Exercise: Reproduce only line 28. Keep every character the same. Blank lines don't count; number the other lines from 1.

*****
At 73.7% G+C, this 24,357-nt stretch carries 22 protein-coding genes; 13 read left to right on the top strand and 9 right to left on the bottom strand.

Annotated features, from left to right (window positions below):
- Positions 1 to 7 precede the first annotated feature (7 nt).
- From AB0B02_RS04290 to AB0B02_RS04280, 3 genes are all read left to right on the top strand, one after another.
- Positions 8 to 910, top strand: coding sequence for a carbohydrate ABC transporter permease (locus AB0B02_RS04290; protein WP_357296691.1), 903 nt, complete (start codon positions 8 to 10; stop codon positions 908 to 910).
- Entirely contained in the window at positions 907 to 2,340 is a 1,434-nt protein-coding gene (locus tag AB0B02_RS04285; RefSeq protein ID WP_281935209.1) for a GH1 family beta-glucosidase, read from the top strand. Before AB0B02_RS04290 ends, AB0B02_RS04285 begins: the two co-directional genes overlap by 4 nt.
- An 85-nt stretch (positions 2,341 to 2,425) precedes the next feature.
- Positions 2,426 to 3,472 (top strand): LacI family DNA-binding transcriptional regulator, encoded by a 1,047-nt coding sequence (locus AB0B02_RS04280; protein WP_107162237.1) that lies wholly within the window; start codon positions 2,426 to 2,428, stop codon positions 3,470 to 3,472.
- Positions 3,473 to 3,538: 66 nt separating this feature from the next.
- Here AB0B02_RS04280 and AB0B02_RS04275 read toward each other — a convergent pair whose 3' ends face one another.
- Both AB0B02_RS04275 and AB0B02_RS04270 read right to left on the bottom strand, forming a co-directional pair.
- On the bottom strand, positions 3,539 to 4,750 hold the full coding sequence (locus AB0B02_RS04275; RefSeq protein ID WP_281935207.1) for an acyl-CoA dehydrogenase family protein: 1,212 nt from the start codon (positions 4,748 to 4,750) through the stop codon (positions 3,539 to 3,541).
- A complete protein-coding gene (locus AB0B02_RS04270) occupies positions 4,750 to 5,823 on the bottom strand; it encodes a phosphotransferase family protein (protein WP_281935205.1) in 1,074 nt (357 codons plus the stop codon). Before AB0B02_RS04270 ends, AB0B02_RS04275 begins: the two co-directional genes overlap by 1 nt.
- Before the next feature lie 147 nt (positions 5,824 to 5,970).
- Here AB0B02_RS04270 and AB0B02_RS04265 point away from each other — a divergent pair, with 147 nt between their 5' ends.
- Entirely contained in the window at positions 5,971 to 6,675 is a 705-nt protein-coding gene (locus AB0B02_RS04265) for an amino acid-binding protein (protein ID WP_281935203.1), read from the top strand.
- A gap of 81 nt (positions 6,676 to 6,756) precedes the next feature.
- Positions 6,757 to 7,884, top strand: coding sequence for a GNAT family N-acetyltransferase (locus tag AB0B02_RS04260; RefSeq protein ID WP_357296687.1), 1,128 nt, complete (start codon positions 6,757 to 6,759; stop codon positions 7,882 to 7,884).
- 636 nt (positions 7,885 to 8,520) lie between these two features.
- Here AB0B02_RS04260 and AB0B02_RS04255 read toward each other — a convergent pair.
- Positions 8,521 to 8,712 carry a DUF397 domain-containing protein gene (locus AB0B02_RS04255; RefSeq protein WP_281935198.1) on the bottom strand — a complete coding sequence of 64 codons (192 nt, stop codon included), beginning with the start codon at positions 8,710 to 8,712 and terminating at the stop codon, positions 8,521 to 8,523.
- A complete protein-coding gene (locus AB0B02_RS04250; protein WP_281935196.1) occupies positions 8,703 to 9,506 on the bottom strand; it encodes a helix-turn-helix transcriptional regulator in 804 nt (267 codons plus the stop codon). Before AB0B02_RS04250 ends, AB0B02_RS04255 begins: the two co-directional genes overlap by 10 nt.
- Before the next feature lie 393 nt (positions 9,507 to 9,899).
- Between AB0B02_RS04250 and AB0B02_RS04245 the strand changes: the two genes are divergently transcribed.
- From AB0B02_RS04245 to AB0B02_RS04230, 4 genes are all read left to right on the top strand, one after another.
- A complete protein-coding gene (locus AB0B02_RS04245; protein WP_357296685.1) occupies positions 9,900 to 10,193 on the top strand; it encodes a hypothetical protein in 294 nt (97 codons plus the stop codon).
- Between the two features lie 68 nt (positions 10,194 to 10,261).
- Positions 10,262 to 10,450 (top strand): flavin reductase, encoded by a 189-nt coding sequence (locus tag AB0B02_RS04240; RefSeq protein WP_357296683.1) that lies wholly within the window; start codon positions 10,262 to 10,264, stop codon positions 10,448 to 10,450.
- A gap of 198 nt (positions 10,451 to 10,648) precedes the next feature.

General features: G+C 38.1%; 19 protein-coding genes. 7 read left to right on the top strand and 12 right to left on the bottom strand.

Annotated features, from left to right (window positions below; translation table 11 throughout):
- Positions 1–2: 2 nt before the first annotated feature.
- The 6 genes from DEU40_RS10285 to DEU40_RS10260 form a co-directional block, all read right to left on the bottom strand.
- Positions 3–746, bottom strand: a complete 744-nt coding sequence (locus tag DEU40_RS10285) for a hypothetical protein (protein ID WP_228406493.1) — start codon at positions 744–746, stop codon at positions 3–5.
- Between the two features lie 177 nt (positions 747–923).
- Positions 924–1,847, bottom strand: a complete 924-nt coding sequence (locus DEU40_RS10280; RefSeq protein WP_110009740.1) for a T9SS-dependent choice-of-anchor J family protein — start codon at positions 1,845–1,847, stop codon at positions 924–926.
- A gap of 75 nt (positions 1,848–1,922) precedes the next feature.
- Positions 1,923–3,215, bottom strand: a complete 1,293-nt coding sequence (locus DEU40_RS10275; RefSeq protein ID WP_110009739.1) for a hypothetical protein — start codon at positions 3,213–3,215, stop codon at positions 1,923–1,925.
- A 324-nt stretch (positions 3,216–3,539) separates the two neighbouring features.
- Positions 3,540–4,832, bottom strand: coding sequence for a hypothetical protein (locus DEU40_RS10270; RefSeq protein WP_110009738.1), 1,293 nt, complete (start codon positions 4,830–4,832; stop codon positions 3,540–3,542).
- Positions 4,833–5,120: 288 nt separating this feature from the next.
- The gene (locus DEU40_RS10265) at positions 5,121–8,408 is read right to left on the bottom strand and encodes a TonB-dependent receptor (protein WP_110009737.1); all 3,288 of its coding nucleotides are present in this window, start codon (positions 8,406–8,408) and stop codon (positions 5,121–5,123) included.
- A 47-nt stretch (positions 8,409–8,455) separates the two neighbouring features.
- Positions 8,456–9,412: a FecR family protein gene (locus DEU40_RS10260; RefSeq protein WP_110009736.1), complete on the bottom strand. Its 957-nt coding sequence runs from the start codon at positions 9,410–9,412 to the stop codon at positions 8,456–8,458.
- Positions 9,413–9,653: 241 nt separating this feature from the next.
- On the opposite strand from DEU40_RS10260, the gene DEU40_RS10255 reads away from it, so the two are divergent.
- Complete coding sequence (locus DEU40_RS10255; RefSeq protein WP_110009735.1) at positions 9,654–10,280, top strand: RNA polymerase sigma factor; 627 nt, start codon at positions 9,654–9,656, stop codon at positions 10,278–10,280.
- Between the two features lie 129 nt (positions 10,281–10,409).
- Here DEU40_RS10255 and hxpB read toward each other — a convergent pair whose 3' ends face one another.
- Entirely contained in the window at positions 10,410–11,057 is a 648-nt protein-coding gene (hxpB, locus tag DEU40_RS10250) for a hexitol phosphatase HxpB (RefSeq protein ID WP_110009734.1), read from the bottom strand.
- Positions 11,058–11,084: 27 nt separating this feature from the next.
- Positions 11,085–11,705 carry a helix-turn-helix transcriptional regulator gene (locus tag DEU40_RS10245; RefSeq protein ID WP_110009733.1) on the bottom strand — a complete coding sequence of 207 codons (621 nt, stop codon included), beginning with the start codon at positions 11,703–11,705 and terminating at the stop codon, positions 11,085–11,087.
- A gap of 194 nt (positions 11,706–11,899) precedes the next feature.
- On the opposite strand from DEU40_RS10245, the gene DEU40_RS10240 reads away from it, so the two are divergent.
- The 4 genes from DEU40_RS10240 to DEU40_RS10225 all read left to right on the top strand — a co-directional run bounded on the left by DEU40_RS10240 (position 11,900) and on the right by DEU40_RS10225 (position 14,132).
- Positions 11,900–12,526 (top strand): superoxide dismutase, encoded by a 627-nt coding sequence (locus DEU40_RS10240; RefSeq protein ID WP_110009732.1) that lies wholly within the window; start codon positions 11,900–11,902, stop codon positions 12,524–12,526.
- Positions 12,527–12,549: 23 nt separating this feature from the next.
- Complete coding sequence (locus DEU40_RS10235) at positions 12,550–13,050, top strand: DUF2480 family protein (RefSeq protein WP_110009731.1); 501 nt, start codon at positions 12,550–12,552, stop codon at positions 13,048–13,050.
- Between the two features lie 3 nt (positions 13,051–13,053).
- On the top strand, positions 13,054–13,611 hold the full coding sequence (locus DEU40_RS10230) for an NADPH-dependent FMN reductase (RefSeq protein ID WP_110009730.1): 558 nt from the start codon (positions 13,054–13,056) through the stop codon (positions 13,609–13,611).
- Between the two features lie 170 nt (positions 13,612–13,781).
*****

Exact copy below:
- Positions 10,262 to 10,450 (top strand): flavin reductase, encoded by a 189-nt coding sequence (locus tag AB0B02_RS04240; RefSeq protein WP_357296683.1) that lies wholly within the window; start codon positions 10,262 to 10,264, stop codon positions 10,448 to 10,450.